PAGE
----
Reddit hack revealed: Here’s everything you need to know

Reddit hack revealed: Here’s everything you need to know

Reddit hack revealed: Here’s everything you need to know

Attackers gained read-only access to systems with backup data, source code, and "other logs".

They were able to obtain usernames and corresponding email addresses - information that could make it possible to link activity on the site to real identities.

Finally, he shared that they are taking measures to guarantee that additional points of privileged access to Reddit's systems are more secure, and that the company hired their first Head of Security two and a half months ago.

Reddit announced on Wednesday that a hacker broke into its computer systems in June, gaining access to the email addresses of some of its users and a database of user names from 2007. "If your account credentials were affected and there's a chance the credentials relate to the password you're now using on Reddit, we'll make you reset your Reddit account password", said Reddit administrator KeyserSosa.

Now that their investigation is wrapped up, the company says it is notifying the affected users, requiring passwords to be reset and working with law enforcement to continue to examine the attack. The logs connect usernames with associated email addresses and contain suggested posts from the safe for work subreddits users subscribe to.

Between June 14 and June 18 of this year, Reddit says an attacker "compromised a few of our employees' accounts with our cloud and source code hosting providers".

Whatever the case may be, Reddit is using the security incident to encourage the public to switch over to non-SMS-based two-factor authentication.

Ambuj Kumar, CEO of Fortanix, noted that malicious actors can intercept text messages using fake base stations or subscriber hijacking attacks, yet many banks and service providers continue to use SMS-based authentication.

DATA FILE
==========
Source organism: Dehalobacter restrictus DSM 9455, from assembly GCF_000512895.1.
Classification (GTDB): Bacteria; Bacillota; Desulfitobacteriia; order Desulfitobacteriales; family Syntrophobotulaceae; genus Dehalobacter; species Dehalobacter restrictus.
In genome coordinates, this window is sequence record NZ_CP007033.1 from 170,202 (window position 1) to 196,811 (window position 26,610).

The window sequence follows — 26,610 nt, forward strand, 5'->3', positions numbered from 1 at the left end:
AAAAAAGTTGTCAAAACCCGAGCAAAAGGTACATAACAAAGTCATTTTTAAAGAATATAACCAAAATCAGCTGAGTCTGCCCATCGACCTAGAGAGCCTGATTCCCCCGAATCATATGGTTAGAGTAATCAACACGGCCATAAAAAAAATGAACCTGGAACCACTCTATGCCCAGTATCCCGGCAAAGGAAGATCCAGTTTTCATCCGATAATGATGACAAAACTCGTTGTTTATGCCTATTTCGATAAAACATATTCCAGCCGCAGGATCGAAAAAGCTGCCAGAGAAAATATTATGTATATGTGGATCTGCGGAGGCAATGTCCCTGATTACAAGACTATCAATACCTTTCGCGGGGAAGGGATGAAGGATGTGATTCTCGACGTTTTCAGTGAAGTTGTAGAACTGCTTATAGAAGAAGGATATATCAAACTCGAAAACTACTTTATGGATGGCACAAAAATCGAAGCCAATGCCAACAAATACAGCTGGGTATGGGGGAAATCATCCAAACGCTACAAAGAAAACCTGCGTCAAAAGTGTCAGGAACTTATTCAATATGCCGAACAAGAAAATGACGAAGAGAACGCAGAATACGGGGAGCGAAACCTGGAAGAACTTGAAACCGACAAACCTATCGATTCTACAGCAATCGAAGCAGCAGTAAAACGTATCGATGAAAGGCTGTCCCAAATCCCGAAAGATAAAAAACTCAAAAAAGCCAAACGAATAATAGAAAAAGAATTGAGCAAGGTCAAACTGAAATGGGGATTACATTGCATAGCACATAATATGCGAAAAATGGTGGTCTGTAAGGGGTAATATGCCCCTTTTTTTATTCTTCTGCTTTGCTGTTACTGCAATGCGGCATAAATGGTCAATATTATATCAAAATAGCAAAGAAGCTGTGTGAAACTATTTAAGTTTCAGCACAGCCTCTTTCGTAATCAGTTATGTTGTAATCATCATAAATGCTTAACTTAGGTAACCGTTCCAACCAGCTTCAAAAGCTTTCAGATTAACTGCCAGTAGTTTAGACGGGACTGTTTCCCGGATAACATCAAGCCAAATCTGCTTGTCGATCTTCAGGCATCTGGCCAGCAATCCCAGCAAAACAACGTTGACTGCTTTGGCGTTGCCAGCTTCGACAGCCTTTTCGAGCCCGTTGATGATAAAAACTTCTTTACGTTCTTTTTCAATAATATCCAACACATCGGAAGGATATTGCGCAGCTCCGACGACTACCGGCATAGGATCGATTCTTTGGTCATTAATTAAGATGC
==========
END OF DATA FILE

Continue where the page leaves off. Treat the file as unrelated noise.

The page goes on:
More specifically, two years worth of data from Reddit's launch in 2005 through May 2007 was compromised. The company also included instructions for users to remove their Reddit data.

Some Reddit users reported that they had already received extortion-based phishing emails that cited the hacked credentials. Fortunately, the hacker/hackers only gained access to backups from May 2007. Unfortunately many sites do not support any kind of 2-factor authentication - let alone methods that go beyond SMS or a one-time code that gets read to you via an automated phone call.

For those thinking that deleting their Reddit account may assist them, Small said the cat is out of the bag. "We understand it's hard to remember all your passwords but there are tools such as password generators and managers that can help solve this problem and ensure you don't become vulnerable to today's digitally advanced criminals". So that means if you created your account after this date, you should be in the clear.

Furthermore, two-factor authentication is something that everyone should be using by now.